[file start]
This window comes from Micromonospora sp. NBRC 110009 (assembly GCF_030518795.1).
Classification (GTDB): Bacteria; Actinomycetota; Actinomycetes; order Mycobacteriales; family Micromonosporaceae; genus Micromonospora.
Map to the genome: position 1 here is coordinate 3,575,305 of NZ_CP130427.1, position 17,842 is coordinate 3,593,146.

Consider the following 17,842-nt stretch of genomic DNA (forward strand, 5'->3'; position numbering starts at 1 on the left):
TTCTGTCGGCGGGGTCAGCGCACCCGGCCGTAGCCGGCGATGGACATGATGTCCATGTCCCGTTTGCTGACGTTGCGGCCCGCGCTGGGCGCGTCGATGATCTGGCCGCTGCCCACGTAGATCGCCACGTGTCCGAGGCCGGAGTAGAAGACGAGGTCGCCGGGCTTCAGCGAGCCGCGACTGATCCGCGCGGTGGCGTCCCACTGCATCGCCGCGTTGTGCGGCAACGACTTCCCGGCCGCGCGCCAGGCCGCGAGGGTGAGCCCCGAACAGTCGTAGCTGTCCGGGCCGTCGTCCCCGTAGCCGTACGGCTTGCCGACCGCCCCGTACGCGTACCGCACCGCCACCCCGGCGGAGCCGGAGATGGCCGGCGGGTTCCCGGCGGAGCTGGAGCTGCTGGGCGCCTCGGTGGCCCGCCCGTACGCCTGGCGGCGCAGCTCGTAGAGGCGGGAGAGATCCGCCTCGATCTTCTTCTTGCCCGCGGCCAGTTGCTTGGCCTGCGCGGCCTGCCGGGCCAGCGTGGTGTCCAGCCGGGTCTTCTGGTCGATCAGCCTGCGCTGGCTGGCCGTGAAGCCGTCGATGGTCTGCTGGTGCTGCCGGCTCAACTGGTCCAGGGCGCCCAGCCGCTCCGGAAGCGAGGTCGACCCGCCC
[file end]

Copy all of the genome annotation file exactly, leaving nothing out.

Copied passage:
This window comes from Micromonospora sp. NBRC 110009 (assembly GCF_030518795.1).
Classification (GTDB): Bacteria; Actinomycetota; Actinomycetes; order Mycobacteriales; family Micromonosporaceae; genus Micromonospora.
Map to the genome: position 1 here is coordinate 3,575,305 of NZ_CP130427.1, position 17,842 is coordinate 3,593,146.

Consider the following 17,842-nt stretch of genomic DNA (forward strand, 5'->3'; position numbering starts at 1 on the left):
TTCTGTCGGCGGGGTCAGCGCACCCGGCCGTAGCCGGCGATGGACATGATGTCCATGTCCCGTTTGCTGACGTTGCGGCCCGCGCTGGGCGCGTCGATGATCTGGCCGCTGCCCACGTAGATCGCCACGTGTCCGAGGCCGGAGTAGAAGACGAGGTCGCCGGGCTTCAGCGAGCCGCGACTGATCCGCGCGGTGGCGTCCCACTGCATCGCCGCGTTGTGCGGCAACGACTTCCCGGCCGCGCGCCAGGCCGCGAGGGTGAGCCCCGAACAGTCGTAGCTGTCCGGGCCGTCGTCCCCGTAGCCGTACGGCTTGCCGACCGCCCCGTACGCGTACCGCACCGCCACCCCGGCGGAGCCGGAGATGGCCGGCGGGTTCCCGGCGGAGCTGGAGCTGCTGGGCGCCTCGGTGGCCCGCCCGTACGCCTGGCGGCGCAGCTCGTAGAGGCGGGAGAGATCCGCCTCGATCTTCTTCTTGCCCGCGGCCAGTTGCTTGGCCTGCGCGGCCTGCCGGGCCAGCGTGGTGTCCAGCCGGGTCTTCTGGTCGATCAGCCTGCGCTGGCTGGCCGTGAAGCCGTCGATGGTCTGCTGGTGCTGCCGGCTCAACTGGTCCAGGGCGCCCAGCCGCTCCGGAAGCGAGGTCGACCCGCCC